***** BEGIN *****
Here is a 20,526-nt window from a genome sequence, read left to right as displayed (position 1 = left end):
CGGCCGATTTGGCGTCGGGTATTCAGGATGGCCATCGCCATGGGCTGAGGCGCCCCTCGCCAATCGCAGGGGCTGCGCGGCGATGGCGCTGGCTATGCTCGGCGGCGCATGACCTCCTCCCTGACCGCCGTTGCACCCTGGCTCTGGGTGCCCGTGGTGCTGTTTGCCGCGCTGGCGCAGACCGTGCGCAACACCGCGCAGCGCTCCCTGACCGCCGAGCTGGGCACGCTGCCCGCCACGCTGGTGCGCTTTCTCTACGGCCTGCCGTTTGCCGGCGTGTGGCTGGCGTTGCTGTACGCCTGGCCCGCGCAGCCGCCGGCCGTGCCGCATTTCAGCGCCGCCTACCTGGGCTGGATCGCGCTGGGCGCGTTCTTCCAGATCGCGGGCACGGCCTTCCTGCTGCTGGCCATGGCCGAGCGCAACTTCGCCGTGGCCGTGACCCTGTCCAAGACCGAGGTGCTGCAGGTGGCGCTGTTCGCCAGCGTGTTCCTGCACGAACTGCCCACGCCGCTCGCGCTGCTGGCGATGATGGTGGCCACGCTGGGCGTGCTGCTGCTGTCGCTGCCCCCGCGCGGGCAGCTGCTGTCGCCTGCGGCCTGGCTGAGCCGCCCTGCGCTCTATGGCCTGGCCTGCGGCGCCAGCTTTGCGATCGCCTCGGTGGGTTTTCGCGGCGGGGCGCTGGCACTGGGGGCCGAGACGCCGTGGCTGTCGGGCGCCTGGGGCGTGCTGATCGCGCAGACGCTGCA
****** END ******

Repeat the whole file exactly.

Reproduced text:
Here is a 20,526-nt window from a genome sequence, read left to right as displayed (position 1 = left end):
CGGCCGATTTGGCGTCGGGTATTCAGGATGGCCATCGCCATGGGCTGAGGCGCCCCTCGCCAATCGCAGGGGCTGCGCGGCGATGGCGCTGGCTATGCTCGGCGGCGCATGACCTCCTCCCTGACCGCCGTTGCACCCTGGCTCTGGGTGCCCGTGGTGCTGTTTGCCGCGCTGGCGCAGACCGTGCGCAACACCGCGCAGCGCTCCCTGACCGCCGAGCTGGGCACGCTGCCCGCCACGCTGGTGCGCTTTCTCTACGGCCTGCCGTTTGCCGGCGTGTGGCTGGCGTTGCTGTACGCCTGGCCCGCGCAGCCGCCGGCCGTGCCGCATTTCAGCGCCGCCTACCTGGGCTGGATCGCGCTGGGCGCGTTCTTCCAGATCGCGGGCACGGCCTTCCTGCTGCTGGCCATGGCCGAGCGCAACTTCGCCGTGGCCGTGACCCTGTCCAAGACCGAGGTGCTGCAGGTGGCGCTGTTCGCCAGCGTGTTCCTGCACGAACTGCCCACGCCGCTCGCGCTGCTGGCGATGATGGTGGCCACGCTGGGCGTGCTGCTGCTGTCGCTGCCCCCGCGCGGGCAGCTGCTGTCGCCTGCGGCCTGGCTGAGCCGCCCTGCGCTCTATGGCCTGGCCTGCGGCGCCAGCTTTGCGATCGCCTCGGTGGGTTTTCGCGGCGGGGCGCTGGCACTGGGGGCCGAGACGCCGTGGCTGTCGGGCGCCTGGGGCGTGCTGATCGCGCAGACGCTGCA